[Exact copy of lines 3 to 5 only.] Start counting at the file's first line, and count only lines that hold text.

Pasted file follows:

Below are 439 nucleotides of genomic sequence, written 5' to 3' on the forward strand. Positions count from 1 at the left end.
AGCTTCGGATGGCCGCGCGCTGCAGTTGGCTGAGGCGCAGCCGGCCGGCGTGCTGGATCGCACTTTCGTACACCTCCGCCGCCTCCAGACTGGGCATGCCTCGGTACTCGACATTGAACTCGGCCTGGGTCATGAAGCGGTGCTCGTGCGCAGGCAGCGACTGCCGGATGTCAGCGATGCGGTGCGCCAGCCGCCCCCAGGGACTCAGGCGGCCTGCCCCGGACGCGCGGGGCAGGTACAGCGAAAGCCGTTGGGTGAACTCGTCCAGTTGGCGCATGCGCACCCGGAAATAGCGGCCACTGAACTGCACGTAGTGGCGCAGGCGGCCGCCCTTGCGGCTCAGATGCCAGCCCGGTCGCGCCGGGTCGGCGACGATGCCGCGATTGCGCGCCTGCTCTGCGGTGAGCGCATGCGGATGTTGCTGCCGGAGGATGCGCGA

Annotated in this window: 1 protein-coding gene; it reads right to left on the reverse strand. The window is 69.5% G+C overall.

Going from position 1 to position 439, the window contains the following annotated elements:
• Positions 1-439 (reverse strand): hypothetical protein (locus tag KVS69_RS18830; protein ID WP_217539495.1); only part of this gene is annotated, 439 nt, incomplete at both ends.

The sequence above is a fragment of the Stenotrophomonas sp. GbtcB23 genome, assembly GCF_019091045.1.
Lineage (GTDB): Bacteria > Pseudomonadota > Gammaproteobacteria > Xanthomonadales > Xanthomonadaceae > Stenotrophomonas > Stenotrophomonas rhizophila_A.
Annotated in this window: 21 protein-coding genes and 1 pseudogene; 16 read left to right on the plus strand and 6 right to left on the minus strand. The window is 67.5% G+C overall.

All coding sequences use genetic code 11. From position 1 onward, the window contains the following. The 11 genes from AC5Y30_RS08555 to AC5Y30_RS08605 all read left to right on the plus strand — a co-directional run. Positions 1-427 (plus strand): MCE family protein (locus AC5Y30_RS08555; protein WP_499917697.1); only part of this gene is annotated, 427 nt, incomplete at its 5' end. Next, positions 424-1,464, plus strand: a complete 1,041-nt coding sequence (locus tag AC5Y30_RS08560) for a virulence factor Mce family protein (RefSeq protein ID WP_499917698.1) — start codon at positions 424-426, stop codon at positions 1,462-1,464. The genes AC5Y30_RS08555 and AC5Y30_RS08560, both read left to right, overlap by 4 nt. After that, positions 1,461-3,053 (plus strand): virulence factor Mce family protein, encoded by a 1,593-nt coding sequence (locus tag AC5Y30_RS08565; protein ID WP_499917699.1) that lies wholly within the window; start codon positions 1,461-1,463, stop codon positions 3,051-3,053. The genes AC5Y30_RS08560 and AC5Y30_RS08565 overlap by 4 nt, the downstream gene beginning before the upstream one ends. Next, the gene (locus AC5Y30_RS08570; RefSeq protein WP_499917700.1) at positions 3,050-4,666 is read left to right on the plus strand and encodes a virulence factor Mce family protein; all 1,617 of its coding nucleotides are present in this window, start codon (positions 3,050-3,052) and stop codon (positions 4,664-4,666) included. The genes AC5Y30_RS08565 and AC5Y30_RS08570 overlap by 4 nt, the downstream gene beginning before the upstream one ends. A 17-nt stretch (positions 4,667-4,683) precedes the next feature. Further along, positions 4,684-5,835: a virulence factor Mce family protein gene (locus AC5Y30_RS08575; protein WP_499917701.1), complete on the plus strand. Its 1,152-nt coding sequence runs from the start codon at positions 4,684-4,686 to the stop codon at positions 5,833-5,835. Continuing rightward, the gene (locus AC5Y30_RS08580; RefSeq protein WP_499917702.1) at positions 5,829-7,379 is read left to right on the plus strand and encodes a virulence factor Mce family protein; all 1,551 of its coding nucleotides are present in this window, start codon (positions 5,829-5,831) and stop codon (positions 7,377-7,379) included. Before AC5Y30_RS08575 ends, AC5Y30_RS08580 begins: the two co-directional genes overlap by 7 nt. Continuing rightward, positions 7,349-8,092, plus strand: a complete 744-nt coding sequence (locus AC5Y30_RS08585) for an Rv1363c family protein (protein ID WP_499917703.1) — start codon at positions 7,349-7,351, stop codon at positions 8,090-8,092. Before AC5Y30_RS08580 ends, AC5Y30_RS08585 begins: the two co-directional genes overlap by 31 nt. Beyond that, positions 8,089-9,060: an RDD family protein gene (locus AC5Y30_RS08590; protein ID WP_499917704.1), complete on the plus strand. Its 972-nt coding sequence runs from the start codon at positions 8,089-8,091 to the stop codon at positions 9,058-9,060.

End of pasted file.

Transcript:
Annotated in this window: 1 protein-coding gene; it reads right to left on the reverse strand. The window is 69.5% G+C overall.

Going from position 1 to position 439, the window contains the following annotated elements:
• Positions 1-439 (reverse strand): hypothetical protein (locus tag KVS69_RS18830; protein ID WP_217539495.1); only part of this gene is annotated, 439 nt, incomplete at both ends.